obtain.

NarbS, onis, m., a city in the south-
ern part of Gaul.

narratio, onis [narro, to tell], f., a
relating, narrative.

Narseus, I, m., king of Persia, 294-
303 a.d.

Naslca, see Sclpio.

nascor, I, natus sum, to be born;
spring from, arise.

natio, onis [nascor], f., nation, tribe,
people.

natura, ae [natus], f., nature, dis-
position ; situation.

natus, a, um [nascor], adj., lit.
born ; with annos and numerals,
old.

naufragium, I [navis + frangd],
n., shipwreck, ruin.

navalis, e [navis], adj., naval.

navigatio, onis [navigS], f., a voy-
age ; navigation.

navig5, are, avl, atus [navis +
ago], to sail, navigate.

navis, is, f., ship, vessel; navis
longa, ivar ship, galley ; navis
oneraria, transport.

ne, 1, adv., not; ne . . . quidem,
not even, not at all; 2, conj., in
order that not, lest, not to, for fear
that.

ne, enclitic interrog. particle, used
(1) in direct questions, and then
translatable only by the inflection
of the voice; (2), as conj. with in-
direct questions, whether.

nee, see neque.

necessarius, a, um [necesse, neces-
sary], adj., necessary, indispensa-



210



VOCABULARY



ble ; as subst., an intimate friend,
relative.

necessitudo, inis [necesse, neces-
sary], f., friendship, intimacy.

negligenter [neglegens, heedless],
adv., heedlessly, carelessly, negli-
gently.

neg5, are, avi, atus, to say no, deny,
refuse.

negotium, I [nee + otium], n., busi-
ness; toil, labor, trouble.

nemo, inis [ne + homo], m. and f.,
no one.

Nepotianus, i, m . (Flavins Popilius) ,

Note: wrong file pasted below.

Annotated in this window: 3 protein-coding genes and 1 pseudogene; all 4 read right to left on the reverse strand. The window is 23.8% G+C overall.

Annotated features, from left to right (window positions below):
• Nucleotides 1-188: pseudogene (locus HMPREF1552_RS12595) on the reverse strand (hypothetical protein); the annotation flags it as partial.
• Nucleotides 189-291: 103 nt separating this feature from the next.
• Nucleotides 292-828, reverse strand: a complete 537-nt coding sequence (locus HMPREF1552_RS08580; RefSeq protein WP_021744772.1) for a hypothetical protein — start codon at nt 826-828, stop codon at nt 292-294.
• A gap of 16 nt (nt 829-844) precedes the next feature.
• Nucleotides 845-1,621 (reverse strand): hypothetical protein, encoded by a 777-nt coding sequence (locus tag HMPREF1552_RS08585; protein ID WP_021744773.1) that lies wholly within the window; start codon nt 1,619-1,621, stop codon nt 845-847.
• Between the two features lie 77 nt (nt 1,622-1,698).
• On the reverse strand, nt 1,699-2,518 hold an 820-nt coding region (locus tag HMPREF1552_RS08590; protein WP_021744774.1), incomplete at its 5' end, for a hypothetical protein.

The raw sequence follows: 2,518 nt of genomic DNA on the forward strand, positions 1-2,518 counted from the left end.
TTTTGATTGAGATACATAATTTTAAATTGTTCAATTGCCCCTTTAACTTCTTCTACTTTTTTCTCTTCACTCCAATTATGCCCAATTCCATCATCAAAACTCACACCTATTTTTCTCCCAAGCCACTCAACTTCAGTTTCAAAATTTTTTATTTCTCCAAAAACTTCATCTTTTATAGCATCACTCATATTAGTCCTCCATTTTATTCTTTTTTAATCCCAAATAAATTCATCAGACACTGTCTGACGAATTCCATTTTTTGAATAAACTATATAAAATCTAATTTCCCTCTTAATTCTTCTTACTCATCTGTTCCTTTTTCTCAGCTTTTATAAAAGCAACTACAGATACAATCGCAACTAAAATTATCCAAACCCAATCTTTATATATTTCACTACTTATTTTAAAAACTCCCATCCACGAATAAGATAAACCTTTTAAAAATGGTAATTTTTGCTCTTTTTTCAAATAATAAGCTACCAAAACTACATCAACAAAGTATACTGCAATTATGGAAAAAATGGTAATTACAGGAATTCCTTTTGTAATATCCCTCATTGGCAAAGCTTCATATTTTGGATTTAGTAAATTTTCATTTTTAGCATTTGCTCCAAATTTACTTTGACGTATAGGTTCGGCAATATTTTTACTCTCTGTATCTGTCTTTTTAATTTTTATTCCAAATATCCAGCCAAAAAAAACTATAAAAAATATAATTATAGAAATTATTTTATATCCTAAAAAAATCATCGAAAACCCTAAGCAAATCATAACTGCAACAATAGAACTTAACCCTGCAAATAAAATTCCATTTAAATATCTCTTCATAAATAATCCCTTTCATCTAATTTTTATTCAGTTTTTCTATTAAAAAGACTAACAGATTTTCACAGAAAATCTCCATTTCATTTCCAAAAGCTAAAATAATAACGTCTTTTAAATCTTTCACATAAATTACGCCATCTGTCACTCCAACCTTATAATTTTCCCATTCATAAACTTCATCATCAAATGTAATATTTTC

Nepotidnus, Roman emperor for 28
days in 350 a.d.

nepos, otis, m., grandson; nepheio
(late) ; pi., descendants.

nequaquam [ne + quaquam, any-
where], adv., not at all, by no
means.

neque or nee [ne + que], adv. and
conj., and not, but not, nor, nor yet ;
neque (nee) . . . neque (nee),
neither . . . nor.

Nero, 5nis, m.,

1. Nero (Claudius Caesar Drusus
Germdnicus), Roman emperor 54-
68 A.D.

2. Appius Claudius Nero, consul
207 B.C.

Neronianus, a, urn, adj., belonging
or pertaining to Nero; NerOnidnae
thermae.

Nerva, ae, m. (M. Cocceius), Nerva,
Roman emperor 06-98 a.d.

neuter, tra, trum [ne + uter],
pron., neither (of two).

nex, necis, i., death ; murder, slaugh-
ter.

NIcomedenses, ium, pi. m., the in-
habitants of Nicomedia.

Nicomedia, ae, f., the capital city
of Bithynia in Asia Minor.

Nicomedls, is, m.,



1. Surnamed Epiphanes, king of
Bithynia, 140-91 B.C.

2. Surnamed Philopator, king of
Bithynia, 01-74 B.C.

Niger, gri, m. (C.) Pescennius Niger,
Roman emperor 103-194 a.d.

nihil [ne + hilum, a trifle], n., indecl.,
nothing, not at all.

Nilus, i, m., the river Nile.

nimietas, atis [nimius], f., a too
great number or quantity ; super-
fluity, excess.

nimis, adv., too much, very, exces-
sively.

nimius, a, um [nimis], adj., too
much, too great, excessive.

nisi [ne + si], conj., if not, unless,
except.

Nisibis, is, f., a city in Mesopotamia.

nit or, i, nisus or nixus sum, to
strive, attempt • rely upon.

ad — adnitor, i, nisus or nixus
sum, to lean against or upon ;
strive.

Nobilior, oris, m., a celebrated
Roman family.

1. M. Fulvius (Nobilior), consul
189 B.C.

2. Ser. Fulvius Nobilior, consul
255 B.C.

nobilis, e [nosco], adj., noted, nota-
ble ; renowned, noble.

nobilitas, atis [nobilis], f., renown,
nobility; the nobles.

nobiliter [nSbilis], adv., famously,
excellently, splendidly, nobly.

nocturnus, a, um [noxj, adj., by